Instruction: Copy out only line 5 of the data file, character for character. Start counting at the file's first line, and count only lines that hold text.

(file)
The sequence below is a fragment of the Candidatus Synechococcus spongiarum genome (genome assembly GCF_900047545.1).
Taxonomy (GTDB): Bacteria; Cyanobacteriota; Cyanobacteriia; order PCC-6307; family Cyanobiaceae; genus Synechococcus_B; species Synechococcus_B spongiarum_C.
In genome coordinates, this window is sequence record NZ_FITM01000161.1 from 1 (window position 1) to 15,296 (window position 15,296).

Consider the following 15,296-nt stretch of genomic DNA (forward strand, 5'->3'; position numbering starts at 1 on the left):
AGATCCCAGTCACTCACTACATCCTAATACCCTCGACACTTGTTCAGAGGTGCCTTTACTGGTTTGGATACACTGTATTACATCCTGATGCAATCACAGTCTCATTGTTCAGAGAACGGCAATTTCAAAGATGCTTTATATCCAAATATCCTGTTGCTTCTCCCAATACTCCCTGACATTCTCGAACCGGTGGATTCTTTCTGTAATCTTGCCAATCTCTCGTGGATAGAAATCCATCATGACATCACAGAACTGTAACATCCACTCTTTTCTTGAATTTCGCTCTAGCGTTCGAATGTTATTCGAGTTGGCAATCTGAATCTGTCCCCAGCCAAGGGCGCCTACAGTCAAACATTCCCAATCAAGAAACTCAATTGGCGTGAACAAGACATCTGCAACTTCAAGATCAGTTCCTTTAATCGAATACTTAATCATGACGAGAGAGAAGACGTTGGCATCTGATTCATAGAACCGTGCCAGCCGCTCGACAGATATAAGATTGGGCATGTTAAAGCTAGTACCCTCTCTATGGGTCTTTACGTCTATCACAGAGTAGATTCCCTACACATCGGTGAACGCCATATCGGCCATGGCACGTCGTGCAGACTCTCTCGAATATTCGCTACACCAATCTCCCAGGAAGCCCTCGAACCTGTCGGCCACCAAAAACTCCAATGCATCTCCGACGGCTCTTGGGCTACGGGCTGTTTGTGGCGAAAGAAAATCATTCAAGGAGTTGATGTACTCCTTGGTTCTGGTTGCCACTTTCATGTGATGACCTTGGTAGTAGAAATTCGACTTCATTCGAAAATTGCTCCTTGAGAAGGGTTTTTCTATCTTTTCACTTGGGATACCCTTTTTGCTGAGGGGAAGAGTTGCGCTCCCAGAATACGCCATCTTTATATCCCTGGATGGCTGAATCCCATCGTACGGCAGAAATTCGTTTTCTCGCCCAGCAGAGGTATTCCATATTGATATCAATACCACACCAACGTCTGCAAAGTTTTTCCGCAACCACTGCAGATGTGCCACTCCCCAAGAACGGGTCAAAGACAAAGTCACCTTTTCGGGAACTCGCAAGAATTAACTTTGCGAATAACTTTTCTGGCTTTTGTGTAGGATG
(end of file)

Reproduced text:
AGATCCCAGTCACTCACTACATCCTAATACCCTCGACACTTGTTCAGAGGTGCCTTTACTGGTTTGGATACACTGTATTACATCCTGATGCAATCACAGTCTCATTGTTCAGAGAACGGCAATTTCAAAGATGCTTTATATCCAAATATCCTGTTGCTTCTCCCAATACTCCCTGACATTCTCGAACCGGTGGATTCTTTCTGTAATCTTGCCAATCTCTCGTGGATAGAAATCCATCATGACATCACAGAACTGTAACATCCACTCTTTTCTTGAATTTCGCTCTAGCGTTCGAATGTTATTCGAGTTGGCAATCTGAATCTGTCCCCAGCCAAGGGCGCCTACAGTCAAACATTCCCAATCAAGAAACTCAATTGGCGTGAACAAGACATCTGCAACTTCAAGATCAGTTCCTTTAATCGAATACTTAATCATGACGAGAGAGAAGACGTTGGCATCTGATTCATAGAACCGTGCCAGCCGCTCGACAGATATAAGATTGGGCATGTTAAAGCTAGTACCCTCTCTATGGGTCTTTACGTCTATCACAGAGTAGATTCCCTACACATCGGTGAACGCCATATCGGCCATGGCACGTCGTGCAGACTCTCTCGAATATTCGCTACACCAATCTCCCAGGAAGCCCTCGAACCTGTCGGCCACCAAAAACTCCAATGCATCTCCGACGGCTCTTGGGCTACGGGCTGTTTGTGGCGAAAGAAAATCATTCAAGGAGTTGATGTACTCCTTGGTTCTGGTTGCCACTTTCATGTGATGACCTTGGTAGTAGAAATTCGACTTCATTCGAAAATTGCTCCTTGAGAAGGGTTTTTCTATCTTTTCACTTGGGATACCCTTTTTGCTGAGGGGAAGAGTTGCGCTCCCAGAATACGCCATCTTTATATCCCTGGATGGCTGAATCCCATCGTACGGCAGAAATTCGTTTTCTCGCCCAGCAGAGGTATTCCATATTGATATCAATACCACACCAACGTCTGCAAAGTTTTTCCGCAACCACTGCAGATGTGCCACTCCCCAAGAACGGGTCAAAGACAAAGTCACCTTTTCGGGAACTCGCAAGAATTAACTTTGCGAATAACTTTTCTGGCTTTTGTGTAGGATG